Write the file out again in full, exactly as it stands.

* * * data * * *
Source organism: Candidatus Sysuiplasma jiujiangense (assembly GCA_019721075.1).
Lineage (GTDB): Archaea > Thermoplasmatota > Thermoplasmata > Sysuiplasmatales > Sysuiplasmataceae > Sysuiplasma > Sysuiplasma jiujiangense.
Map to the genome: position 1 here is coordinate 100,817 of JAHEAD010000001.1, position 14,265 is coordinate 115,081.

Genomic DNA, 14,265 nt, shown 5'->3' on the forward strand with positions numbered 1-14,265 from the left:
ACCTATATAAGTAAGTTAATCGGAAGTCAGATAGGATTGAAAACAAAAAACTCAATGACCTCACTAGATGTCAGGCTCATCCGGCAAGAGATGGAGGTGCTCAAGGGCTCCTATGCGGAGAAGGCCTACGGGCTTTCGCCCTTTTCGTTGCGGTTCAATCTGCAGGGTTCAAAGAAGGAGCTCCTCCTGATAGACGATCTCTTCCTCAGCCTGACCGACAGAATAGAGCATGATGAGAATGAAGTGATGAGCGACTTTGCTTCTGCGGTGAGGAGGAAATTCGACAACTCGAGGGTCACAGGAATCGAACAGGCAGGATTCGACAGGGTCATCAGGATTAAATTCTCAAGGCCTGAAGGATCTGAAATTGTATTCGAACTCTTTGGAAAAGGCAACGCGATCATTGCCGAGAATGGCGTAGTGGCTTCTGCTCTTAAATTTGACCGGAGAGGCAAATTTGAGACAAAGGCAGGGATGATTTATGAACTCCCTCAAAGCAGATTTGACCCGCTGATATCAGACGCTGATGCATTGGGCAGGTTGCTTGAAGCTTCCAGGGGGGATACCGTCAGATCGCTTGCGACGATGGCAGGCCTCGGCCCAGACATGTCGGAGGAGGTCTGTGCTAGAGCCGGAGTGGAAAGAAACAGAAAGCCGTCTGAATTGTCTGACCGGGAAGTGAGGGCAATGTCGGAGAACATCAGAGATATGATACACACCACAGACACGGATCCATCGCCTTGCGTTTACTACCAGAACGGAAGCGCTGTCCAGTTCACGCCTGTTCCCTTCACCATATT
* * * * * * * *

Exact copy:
Source organism: Candidatus Sysuiplasma jiujiangense (assembly GCA_019721075.1).
Lineage (GTDB): Archaea > Thermoplasmatota > Thermoplasmata > Sysuiplasmatales > Sysuiplasmataceae > Sysuiplasma > Sysuiplasma jiujiangense.
Map to the genome: position 1 here is coordinate 100,817 of JAHEAD010000001.1, position 14,265 is coordinate 115,081.

Genomic DNA, 14,265 nt, shown 5'->3' on the forward strand with positions numbered 1-14,265 from the left:
ACCTATATAAGTAAGTTAATCGGAAGTCAGATAGGATTGAAAACAAAAAACTCAATGACCTCACTAGATGTCAGGCTCATCCGGCAAGAGATGGAGGTGCTCAAGGGCTCCTATGCGGAGAAGGCCTACGGGCTTTCGCCCTTTTCGTTGCGGTTCAATCTGCAGGGTTCAAAGAAGGAGCTCCTCCTGATAGACGATCTCTTCCTCAGCCTGACCGACAGAATAGAGCATGATGAGAATGAAGTGATGAGCGACTTTGCTTCTGCGGTGAGGAGGAAATTCGACAACTCGAGGGTCACAGGAATCGAACAGGCAGGATTCGACAGGGTCATCAGGATTAAATTCTCAAGGCCTGAAGGATCTGAAATTGTATTCGAACTCTTTGGAAAAGGCAACGCGATCATTGCCGAGAATGGCGTAGTGGCTTCTGCTCTTAAATTTGACCGGAGAGGCAAATTTGAGACAAAGGCAGGGATGATTTATGAACTCCCTCAAAGCAGATTTGACCCGCTGATATCAGACGCTGATGCATTGGGCAGGTTGCTTGAAGCTTCCAGGGGGGATACCGTCAGATCGCTTGCGACGATGGCAGGCCTCGGCCCAGACATGTCGGAGGAGGTCTGTGCTAGAGCCGGAGTGGAAAGAAACAGAAAGCCGTCTGAATTGTCTGACCGGGAAGTGAGGGCAATGTCGGAGAACATCAGAGATATGATACACACCACAGACACGGATCCATCGCCTTGCGTTTACTACCAGAACGGAAGCGCTGTCCAGTTCACGCCTGTTCCCTTCACCATATT